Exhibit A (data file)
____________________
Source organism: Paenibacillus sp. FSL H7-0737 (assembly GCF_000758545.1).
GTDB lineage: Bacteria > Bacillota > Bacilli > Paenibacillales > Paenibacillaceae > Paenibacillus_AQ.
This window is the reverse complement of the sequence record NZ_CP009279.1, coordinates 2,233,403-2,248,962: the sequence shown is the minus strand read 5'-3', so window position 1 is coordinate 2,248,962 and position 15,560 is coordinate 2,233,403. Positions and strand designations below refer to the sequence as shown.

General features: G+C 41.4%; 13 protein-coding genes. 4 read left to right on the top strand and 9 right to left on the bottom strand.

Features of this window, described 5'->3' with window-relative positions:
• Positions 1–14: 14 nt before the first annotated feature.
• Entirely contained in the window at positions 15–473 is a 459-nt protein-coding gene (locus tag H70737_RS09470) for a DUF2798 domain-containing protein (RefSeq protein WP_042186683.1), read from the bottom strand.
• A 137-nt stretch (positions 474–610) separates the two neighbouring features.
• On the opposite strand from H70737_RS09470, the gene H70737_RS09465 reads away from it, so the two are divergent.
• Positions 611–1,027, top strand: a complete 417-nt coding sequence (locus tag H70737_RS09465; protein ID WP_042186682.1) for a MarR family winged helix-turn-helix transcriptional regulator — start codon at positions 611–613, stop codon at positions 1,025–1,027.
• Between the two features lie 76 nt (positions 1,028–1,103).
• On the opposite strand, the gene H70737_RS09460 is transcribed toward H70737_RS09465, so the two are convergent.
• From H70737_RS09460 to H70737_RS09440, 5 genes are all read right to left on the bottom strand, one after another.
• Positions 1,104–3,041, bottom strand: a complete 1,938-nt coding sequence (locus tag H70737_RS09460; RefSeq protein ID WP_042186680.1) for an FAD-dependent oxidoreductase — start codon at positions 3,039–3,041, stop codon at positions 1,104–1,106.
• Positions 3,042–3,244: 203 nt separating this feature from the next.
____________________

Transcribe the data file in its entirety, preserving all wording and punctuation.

Source organism: Paenibacillus sp. FSL H7-0737 (assembly GCF_000758545.1).
GTDB lineage: Bacteria > Bacillota > Bacilli > Paenibacillales > Paenibacillaceae > Paenibacillus_AQ.
This window is the reverse complement of the sequence record NZ_CP009279.1, coordinates 2,233,403-2,248,962: the sequence shown is the minus strand read 5'-3', so window position 1 is coordinate 2,248,962 and position 15,560 is coordinate 2,233,403. Positions and strand designations below refer to the sequence as shown.

General features: G+C 41.4%; 13 protein-coding genes. 4 read left to right on the top strand and 9 right to left on the bottom strand.

Features of this window, described 5'->3' with window-relative positions:
• Positions 1–14: 14 nt before the first annotated feature.
• Entirely contained in the window at positions 15–473 is a 459-nt protein-coding gene (locus tag H70737_RS09470) for a DUF2798 domain-containing protein (RefSeq protein WP_042186683.1), read from the bottom strand.
• A 137-nt stretch (positions 474–610) separates the two neighbouring features.
• On the opposite strand from H70737_RS09470, the gene H70737_RS09465 reads away from it, so the two are divergent.
• Positions 611–1,027, top strand: a complete 417-nt coding sequence (locus tag H70737_RS09465; protein ID WP_042186682.1) for a MarR family winged helix-turn-helix transcriptional regulator — start codon at positions 611–613, stop codon at positions 1,025–1,027.
• Between the two features lie 76 nt (positions 1,028–1,103).
• On the opposite strand, the gene H70737_RS09460 is transcribed toward H70737_RS09465, so the two are convergent.
• From H70737_RS09460 to H70737_RS09440, 5 genes are all read right to left on the bottom strand, one after another.
• Positions 1,104–3,041, bottom strand: a complete 1,938-nt coding sequence (locus tag H70737_RS09460; RefSeq protein ID WP_042186680.1) for an FAD-dependent oxidoreductase — start codon at positions 3,039–3,041, stop codon at positions 1,104–1,106.
• Positions 3,042–3,244: 203 nt separating this feature from the next.